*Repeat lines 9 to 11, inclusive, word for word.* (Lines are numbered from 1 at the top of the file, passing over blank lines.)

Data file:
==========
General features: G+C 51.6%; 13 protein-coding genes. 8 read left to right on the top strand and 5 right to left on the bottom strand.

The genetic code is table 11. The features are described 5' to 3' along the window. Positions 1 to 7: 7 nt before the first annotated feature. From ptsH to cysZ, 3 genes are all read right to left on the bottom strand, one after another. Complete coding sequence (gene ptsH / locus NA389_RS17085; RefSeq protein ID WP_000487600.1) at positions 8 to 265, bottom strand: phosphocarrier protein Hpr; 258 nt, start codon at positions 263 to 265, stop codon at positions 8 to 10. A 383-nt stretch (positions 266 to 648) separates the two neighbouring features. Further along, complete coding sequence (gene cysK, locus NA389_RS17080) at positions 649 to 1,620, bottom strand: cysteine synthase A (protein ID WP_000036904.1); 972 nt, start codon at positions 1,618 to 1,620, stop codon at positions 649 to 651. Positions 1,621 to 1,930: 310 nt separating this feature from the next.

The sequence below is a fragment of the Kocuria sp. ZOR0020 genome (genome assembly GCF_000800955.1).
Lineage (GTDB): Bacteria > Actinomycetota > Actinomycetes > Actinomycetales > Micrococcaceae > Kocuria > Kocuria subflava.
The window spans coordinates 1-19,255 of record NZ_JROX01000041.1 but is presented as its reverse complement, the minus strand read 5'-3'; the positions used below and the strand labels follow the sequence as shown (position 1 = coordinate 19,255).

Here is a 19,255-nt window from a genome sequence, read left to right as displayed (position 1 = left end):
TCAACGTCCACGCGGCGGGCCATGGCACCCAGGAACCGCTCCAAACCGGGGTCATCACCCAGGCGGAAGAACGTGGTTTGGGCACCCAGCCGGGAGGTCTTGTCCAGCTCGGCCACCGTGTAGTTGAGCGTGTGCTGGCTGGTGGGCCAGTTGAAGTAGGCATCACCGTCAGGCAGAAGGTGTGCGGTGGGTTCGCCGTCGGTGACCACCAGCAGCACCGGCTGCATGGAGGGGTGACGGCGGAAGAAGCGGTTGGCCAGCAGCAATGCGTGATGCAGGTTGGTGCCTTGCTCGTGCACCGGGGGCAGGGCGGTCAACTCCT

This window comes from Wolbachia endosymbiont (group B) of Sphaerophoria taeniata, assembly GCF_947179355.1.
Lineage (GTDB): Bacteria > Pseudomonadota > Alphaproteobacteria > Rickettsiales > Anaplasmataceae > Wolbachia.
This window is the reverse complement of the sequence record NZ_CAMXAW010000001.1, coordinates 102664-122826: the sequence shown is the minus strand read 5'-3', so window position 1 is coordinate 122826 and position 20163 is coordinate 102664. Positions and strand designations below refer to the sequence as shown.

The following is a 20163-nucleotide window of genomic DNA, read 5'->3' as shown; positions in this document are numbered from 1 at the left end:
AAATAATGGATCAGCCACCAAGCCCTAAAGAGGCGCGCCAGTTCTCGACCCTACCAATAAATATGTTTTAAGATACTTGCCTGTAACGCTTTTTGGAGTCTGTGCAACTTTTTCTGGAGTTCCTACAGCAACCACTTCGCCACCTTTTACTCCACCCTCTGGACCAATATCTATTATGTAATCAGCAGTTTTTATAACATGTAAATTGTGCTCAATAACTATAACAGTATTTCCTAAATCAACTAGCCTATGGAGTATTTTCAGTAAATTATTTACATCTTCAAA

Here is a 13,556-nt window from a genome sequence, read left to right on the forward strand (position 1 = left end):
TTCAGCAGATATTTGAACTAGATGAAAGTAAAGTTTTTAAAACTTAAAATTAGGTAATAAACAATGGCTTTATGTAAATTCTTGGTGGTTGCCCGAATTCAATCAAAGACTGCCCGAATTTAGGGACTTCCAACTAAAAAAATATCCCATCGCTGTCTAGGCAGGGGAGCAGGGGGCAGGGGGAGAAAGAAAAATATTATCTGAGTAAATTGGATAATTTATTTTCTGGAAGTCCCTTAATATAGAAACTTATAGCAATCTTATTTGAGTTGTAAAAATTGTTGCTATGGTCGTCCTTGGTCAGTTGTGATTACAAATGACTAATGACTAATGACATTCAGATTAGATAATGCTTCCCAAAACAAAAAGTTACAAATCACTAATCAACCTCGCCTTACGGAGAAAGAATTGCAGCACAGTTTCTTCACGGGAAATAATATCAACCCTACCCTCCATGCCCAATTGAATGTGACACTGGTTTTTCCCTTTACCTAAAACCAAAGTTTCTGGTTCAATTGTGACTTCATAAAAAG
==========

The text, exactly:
Lineage (GTDB): Bacteria > Pseudomonadota > Alphaproteobacteria > Rickettsiales > Anaplasmataceae > Wolbachia.
This window is the reverse complement of the sequence record NZ_CAMXAW010000001.1, coordinates 102664-122826: the sequence shown is the minus strand read 5'-3', so window position 1 is coordinate 122826 and position 20163 is coordinate 102664. Positions and strand designations below refer to the sequence as shown.

The following is a 20163-nucleotide window of genomic DNA, read 5'->3' as shown; positions in this document are numbered from 1 at the left end: